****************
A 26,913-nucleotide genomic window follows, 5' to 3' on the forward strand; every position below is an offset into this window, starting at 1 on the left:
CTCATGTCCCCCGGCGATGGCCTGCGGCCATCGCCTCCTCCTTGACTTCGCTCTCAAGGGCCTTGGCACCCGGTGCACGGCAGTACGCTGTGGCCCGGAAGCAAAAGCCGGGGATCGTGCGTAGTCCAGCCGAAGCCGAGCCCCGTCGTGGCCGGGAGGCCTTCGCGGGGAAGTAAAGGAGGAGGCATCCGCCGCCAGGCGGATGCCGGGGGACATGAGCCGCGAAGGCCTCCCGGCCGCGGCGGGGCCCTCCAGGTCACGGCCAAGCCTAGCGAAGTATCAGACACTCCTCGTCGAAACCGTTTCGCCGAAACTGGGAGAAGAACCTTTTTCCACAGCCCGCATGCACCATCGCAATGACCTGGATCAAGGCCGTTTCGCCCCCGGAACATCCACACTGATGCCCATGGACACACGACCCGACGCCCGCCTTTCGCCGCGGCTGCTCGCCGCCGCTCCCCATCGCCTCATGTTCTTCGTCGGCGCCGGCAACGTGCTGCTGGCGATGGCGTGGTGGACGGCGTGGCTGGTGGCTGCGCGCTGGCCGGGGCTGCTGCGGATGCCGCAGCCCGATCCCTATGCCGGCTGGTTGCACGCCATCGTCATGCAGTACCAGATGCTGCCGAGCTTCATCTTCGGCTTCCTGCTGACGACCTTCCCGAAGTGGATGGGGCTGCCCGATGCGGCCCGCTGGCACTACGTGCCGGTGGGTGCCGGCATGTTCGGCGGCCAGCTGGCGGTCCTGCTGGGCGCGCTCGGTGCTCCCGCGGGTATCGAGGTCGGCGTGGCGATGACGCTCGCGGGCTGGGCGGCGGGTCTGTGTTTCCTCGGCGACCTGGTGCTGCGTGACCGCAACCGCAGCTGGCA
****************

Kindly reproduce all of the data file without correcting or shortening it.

A 26,913-nucleotide genomic window follows, 5' to 3' on the forward strand; every position below is an offset into this window, starting at 1 on the left:
CTCATGTCCCCCGGCGATGGCCTGCGGCCATCGCCTCCTCCTTGACTTCGCTCTCAAGGGCCTTGGCACCCGGTGCACGGCAGTACGCTGTGGCCCGGAAGCAAAAGCCGGGGATCGTGCGTAGTCCAGCCGAAGCCGAGCCCCGTCGTGGCCGGGAGGCCTTCGCGGGGAAGTAAAGGAGGAGGCATCCGCCGCCAGGCGGATGCCGGGGGACATGAGCCGCGAAGGCCTCCCGGCCGCGGCGGGGCCCTCCAGGTCACGGCCAAGCCTAGCGAAGTATCAGACACTCCTCGTCGAAACCGTTTCGCCGAAACTGGGAGAAGAACCTTTTTCCACAGCCCGCATGCACCATCGCAATGACCTGGATCAAGGCCGTTTCGCCCCCGGAACATCCACACTGATGCCCATGGACACACGACCCGACGCCCGCCTTTCGCCGCGGCTGCTCGCCGCCGCTCCCCATCGCCTCATGTTCTTCGTCGGCGCCGGCAACGTGCTGCTGGCGATGGCGTGGTGGACGGCGTGGCTGGTGGCTGCGCGCTGGCCGGGGCTGCTGCGGATGCCGCAGCCCGATCCCTATGCCGGCTGGTTGCACGCCATCGTCATGCAGTACCAGATGCTGCCGAGCTTCATCTTCGGCTTCCTGCTGACGACCTTCCCGAAGTGGATGGGGCTGCCCGATGCGGCCCGCTGGCACTACGTGCCGGTGGGTGCCGGCATGTTCGGCGGCCAGCTGGCGGTCCTGCTGGGCGCGCTCGGTGCTCCCGCGGGTATCGAGGTCGGCGTGGCGATGACGCTCGCGGGCTGGGCGGCGGGTCTGTGTTTCCTCGGCGACCTGGTGCTGCGTGACCGCAACCGCAGCTGGCA